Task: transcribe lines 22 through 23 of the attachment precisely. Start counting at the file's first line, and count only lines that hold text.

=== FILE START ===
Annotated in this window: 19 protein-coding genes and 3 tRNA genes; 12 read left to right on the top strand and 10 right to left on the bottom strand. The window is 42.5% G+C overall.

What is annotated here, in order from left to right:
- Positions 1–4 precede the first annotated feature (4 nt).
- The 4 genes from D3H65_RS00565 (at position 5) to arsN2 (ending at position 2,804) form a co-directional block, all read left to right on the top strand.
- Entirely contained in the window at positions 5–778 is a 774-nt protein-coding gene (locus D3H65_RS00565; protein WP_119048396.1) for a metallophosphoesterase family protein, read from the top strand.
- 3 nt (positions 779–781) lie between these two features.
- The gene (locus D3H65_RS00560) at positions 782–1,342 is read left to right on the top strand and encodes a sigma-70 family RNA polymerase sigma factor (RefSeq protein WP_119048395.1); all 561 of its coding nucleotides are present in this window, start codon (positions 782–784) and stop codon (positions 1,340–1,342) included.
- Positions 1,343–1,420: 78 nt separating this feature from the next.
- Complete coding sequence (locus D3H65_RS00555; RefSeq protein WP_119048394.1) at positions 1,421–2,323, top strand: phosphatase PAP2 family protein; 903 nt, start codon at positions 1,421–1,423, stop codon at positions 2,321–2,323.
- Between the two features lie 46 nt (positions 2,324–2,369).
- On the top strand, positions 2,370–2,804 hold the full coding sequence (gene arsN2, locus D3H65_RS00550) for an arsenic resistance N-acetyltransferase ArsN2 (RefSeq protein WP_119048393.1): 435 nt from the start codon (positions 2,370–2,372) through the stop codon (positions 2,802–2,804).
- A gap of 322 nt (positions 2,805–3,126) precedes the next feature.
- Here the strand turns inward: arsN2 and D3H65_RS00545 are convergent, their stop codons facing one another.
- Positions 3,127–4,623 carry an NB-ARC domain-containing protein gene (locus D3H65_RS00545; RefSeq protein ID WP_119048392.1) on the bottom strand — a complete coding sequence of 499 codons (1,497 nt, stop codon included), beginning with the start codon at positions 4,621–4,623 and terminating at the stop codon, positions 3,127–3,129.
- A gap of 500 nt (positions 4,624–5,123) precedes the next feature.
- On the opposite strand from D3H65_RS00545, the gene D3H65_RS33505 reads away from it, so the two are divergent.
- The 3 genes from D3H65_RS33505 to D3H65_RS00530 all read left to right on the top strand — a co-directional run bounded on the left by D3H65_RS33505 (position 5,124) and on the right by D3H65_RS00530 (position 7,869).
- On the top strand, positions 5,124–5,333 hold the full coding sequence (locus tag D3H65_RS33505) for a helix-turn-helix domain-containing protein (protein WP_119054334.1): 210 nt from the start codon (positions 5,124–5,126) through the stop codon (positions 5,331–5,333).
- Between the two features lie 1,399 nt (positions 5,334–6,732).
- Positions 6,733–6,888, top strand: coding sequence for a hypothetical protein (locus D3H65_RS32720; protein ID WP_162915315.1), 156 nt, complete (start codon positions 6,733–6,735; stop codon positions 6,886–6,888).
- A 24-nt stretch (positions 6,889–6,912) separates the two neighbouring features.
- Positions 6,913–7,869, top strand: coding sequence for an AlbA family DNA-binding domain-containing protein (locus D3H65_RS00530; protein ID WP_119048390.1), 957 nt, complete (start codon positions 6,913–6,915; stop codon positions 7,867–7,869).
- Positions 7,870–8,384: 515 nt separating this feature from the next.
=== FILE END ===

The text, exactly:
- Positions 6,913–7,869, top strand: coding sequence for an AlbA family DNA-binding domain-containing protein (locus D3H65_RS00530; protein ID WP_119048390.1), 957 nt, complete (start codon positions 6,913–6,915; stop codon positions 7,867–7,869).
- Positions 7,870–8,384: 515 nt separating this feature from the next.